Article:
Queen Maxima of the Netherlands enlisted the help of a small robot to open a 12m (40ft) 3D-printed steel bridge across a canal in Amsterdam's red-light district earlier this week.
The structure's opening – the description of which sounds like the a game of Consequences based on a drunken Daily Mail columnist's fever dream – took place when the Queen pressed a green button to turn on a robot arm, which cut the ribbon with a pair of scissors.
It appears that all concerned (except the robot) then decamped to a bar to have a drink, as shown in the video below. When in Rome and all that.
The bridge is a temporary structure intended to remain in place for two years, while the bridge that previously spanned the canal on that spot is being renovated.
As part of an Imperial College London experiment, the 6-ton bridge has been fitted with sensors so that engineering boffins can monitor how the structure reacts to everyday use.
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“If you want to have a really highly decorated bridge or really aesthetic bridge, suddenly it becomes a good option to print it,” Tim Geurtjens of bridge-fabricator MX3D told the Associated Press. Although he obviously would say that.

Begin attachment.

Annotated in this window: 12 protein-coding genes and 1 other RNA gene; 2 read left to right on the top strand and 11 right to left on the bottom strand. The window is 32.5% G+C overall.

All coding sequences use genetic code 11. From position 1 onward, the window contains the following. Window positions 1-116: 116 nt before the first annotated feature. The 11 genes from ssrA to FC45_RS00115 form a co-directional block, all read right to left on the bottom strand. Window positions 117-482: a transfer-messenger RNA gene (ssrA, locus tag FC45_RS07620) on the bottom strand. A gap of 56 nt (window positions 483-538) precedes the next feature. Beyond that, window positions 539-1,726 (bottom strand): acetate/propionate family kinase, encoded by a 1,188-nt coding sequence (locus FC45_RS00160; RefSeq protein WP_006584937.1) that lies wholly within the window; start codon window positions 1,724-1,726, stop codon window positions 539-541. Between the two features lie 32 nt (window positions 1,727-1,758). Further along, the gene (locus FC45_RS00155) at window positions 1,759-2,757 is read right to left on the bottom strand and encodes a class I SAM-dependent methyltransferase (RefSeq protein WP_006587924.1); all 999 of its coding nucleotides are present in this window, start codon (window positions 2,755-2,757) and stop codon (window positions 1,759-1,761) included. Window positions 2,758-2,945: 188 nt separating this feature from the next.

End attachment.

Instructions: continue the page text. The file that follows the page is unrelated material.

“Because it’s not just about making things cheaper and more efficient for us, it’s about giving architects and designers a new tool – a new very cool tool – in which they can rethink the design of their architecture and their designs,” he added.
Micha Mos, an Amsterdam councillor, had loftier hopes, beyond simply showing off with a huge bit of Giger-esque 3D printing.
“This may attract a new kind of visitor, one who is more interested in architecture and design, which will help change the way the neighborhood is perceived as more of something you want to visit, but visit respectfully than it has been over the few last decades,” he told AP.
Yeah, good luck with that. ®